12. Example: What is the concentration of CO2 (aq) in equilibrium with the atmosphere? For PCO2 = 350 ppm = 10-3.456 andT = 25C For CO2 KH = 29 x 10-3 = 2.9 x 10-2 = 10-1.53 moles /kg atm then CO2 (aq) = KH x PCO2 = 10-1.53 x 10-3.456 = 10-4.986mol kg-1 = 10+0.014 10-5 = 1.03 x 10-5 = 10.3 x 10-6mol/l at 25C The concentration of CO2(aq) will be dependent only on PCO2 and temperature. It is independent of pH.

  13. Summary of trends in solubility: • Type of gas: • KH goes up as molecular weight • goes up (note that CO2 is anomalous) • See solubility table. • 2. Temperature: • Solubility goes up as T goes down • Major effect • 3. Salinity: • Solubility goes up as S goes down • Minor effect

  14. Temperature control on gas concentrations O2 versus temperature in surface ocean solid line equals saturation for S = 35 at different temperatures average supersaturation ≈ 7 mmol/kg (~3%)

  15. Causes of deviations from Equilibrium: Causes of deviation from saturation can be caused by: 1. nonconservative behavior (e.g. photosynthesis (+) or respiration (-) or denitrification (+)) 2. bubble or air injection (+) 3. subsurface mixing - possible supersaturation due to non linearity of KH or a vs. T. 4. change in atmospheric pressure - if this happens quickly, surface waters cannot respond quickly enough to reequilibrate.

  16. Rates of Gas Exchange Stagnant Boundary Layer Model. well mixed atmosphere Cg = KH Pgas = equil. with atm ATM 0 OCN Stagnant Boundary Layer – transport by molecular diffusion ZFilm Depth (Z) CSW well mixed surface SW Z is positive downward C/ Z = ­ F = + (flux into ocean)

  17. Flux of Gas The rate of transfer across this stagnant film occurs by molecular diffusion from the region of high concentration to the region of low concentration. Transport is described by Fick's First Law which states simply that flux is proportional to the concentration gradient.. F = - D d[A] / dZ where D = molecular diffusion coefficient in water (= f (gas and T)) (cm2sec-1) dZ is the thickness of the stagnant film on the ocean side (Zfilm)(cm) d[A] is the concentration difference across the stagnant film (mol cm-3) The water at the top of the stagnant film (Cg) is assumed to be in equilibrium with the atmosphere. We can calculate this value using the Henry's Law equation for gas solubility. The bottom of the film has the same concentration as the mixed-layer (CSW). Thus: Flux = F = - D/Zfilm (Cg - CSW) = - D/Zfilm (KHPg - CSW)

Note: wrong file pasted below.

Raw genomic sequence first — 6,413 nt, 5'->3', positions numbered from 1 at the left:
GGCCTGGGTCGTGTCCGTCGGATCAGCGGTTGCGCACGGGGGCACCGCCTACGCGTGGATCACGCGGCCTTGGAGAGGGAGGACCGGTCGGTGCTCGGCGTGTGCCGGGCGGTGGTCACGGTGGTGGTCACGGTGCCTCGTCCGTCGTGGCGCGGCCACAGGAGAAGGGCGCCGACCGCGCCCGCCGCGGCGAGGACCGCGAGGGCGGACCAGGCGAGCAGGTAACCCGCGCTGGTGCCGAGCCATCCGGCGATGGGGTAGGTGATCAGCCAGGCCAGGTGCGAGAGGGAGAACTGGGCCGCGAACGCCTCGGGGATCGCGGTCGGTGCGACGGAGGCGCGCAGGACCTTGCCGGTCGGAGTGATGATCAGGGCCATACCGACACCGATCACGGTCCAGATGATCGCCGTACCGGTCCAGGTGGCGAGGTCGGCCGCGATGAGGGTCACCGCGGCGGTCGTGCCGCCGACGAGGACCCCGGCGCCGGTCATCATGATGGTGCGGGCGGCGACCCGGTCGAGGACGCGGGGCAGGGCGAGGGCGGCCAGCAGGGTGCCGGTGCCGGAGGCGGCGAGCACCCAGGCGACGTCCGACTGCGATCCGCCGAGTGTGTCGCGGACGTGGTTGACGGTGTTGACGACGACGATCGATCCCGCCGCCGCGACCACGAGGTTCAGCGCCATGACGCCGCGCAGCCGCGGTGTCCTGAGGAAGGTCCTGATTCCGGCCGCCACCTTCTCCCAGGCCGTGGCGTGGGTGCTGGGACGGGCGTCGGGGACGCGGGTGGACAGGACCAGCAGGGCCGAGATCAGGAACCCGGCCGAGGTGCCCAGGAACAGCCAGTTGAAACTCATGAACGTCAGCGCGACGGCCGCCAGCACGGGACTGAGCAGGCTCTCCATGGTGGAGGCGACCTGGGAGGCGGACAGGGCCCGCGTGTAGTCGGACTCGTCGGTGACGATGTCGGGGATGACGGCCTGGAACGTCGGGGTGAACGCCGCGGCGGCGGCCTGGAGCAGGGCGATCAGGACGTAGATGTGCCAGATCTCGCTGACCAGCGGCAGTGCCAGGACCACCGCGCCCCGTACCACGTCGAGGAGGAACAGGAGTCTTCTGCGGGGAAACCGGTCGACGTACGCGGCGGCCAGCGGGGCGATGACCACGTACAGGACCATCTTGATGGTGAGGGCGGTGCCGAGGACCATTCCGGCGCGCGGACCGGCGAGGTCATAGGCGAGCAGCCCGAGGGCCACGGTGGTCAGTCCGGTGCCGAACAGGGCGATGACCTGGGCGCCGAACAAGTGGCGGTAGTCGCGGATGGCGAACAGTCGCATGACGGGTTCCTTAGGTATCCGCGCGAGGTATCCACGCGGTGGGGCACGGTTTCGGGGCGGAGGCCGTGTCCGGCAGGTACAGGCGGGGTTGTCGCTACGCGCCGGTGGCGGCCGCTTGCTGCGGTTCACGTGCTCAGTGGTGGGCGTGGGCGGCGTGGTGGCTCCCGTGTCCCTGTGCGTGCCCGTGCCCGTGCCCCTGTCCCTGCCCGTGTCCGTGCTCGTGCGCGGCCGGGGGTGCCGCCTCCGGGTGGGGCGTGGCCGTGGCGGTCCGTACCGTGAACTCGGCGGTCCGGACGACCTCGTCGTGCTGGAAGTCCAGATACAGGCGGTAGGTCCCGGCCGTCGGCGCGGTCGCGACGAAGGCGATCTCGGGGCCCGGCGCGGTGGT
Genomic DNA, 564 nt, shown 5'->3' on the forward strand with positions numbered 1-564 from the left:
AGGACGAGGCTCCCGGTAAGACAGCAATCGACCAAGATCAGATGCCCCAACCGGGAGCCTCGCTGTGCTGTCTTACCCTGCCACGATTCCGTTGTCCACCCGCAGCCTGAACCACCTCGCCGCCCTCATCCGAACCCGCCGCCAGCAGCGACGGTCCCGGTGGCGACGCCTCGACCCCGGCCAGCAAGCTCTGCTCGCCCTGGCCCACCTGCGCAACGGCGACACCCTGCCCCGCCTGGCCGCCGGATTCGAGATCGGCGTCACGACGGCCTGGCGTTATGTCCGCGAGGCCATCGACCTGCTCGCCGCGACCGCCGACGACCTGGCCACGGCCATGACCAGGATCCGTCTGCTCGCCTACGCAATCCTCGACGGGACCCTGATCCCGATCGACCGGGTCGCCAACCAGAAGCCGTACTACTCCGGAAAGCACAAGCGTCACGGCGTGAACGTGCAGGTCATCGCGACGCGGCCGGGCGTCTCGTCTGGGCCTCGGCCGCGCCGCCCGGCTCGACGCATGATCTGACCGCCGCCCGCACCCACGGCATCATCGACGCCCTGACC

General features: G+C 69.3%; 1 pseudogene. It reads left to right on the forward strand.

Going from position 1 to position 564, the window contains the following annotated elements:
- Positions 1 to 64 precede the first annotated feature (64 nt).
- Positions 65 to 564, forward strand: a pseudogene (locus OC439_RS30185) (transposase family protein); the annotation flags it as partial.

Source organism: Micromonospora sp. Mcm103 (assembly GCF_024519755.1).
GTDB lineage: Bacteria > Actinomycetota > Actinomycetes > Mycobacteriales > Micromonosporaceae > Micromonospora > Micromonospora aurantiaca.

18. Because D/Zfilm has velocity units, it has been called the Piston Velocity (k) e.g., D = cm2 sec-1 Z film = cm Typical values are D = 1 x 10-5 cm2 sec-1 at 15ºC Zfilm = 10 to 60 mm Example: D = 1 x 10-5 cm2 sec-1 Zfilm = 17 mm determined for the average global ocean using 14C data Thus Zfilm = 1.7 x 10-3 cm The piston velocity = D/Z = k = 1 x 10-5 cm s-1 /1.7 x 10-3 cm = 0.59 x 10-2 cm/sec  5 m / d note: 1 day = 8.64 x 104 sec Each day a 5 m thick layer of water will exchange its gas with the atmosphere. For a 100m thick mixed layer the exchange will be completed every 20 days.

  19. Gas Exchange and Environmental Forcing: Wind Wanninkhof, 1992 from 14C Liss and Merlivat,1986 from wind tunnel exp. ~ 5 m d-1 20 cm hr-1 = 20 x 24 / 102 = 4.8 m d-1

  20. One of main goals of JGOFS was to calculate the CO2 flux across the air-sea interface Flux = F = - D/Zfilm (Cg - CSW) = - D/Zfilm (KHPg - CSW) = - D/Zfilm (KHPo – KHPSW) = -D/Zfilm KH (Po – PSW)

  21. Expression of Air -Sea CO2 Flux • Magnitude • Mechanism • Apply over larger space time domain k-transfer velocity From Sc # & wind speed S – Solubility From SST & Salinity F = k s (pCO2w- pCO2a) = K ∆ pCO2 pCO2a pCO2w From measurements and proxies From CMDL CCGG network

  22. Global Map of Piston Velocity (k in m yr-1) times CO2 solubility (mol m-3) = K from satellite observations (Nightingale and Liss, 2004 from Boutin).

  23. ∆pCO2 fields Overall trends known: * Outgassing at low latitudes (e.g. equatorial) * Influx at high latitudes (e.g. circumpolar) * Spring blooms draw down pCO2 (N. Atl) * El Niños decrease efflux

  24. JGOFS Gas Exchange Highlight #4 - ∆pCO2 fields:Takahashi climatology Monthly changes in pCO2w

  25. Fluxes: JGOFS- Global monthly fluxes Combining pCO2 fields with k: F = k s (pCO2w- pCO2a) • On first order flux and ∆pCO2 maps do not look that different http://www.ldeo.columbia.edu/res/pi/CO2/carbondioxide/pages/pco2_flux_rate_maps.html

  26. CO2 Fluxes: Status Do different parameterizations between gas exchange and wind matter? Global uptakes Liss and Merlivat-83: 1 Pg C yr-1 Wanninkhof-92: 1.85 Pg C yr-1 Wanninkhof&McGillis-98: 2.33 Pg C yr-1 Zemmelink-03: 2.45 Pg C yr-1 Yes! Global average k (=21.4 cm/hr): 2.3 Pg C yr-1 We might not know exact parameterization with forcing but forcing is clearly important Compare with net flux of 1.3 PgCy-1 (1.9 - 0.6) in Sarmiento and Gruber (2002), Figure 1

  27. Solubilities of Gases in Seawater from Broecker and Peng, (1982) Bunson Coefficient Henry’s Law Solubility increases with mole weight and decreasing temperature Concentration ratio for equal volumes of air and water. KH = 29 x 10-3 = 2.9 x 10-2 = 10-1.53

  28. Gas Solubility - CFCs

  29. Effect of El Nino on ∆pCO2 fields High resolution pCO2 measurements in the Pacific since Eq. Pac-92 Eq Pac-92 process study PCO2sw Always greater than atmospheric Cosca et al. in press El Nino Index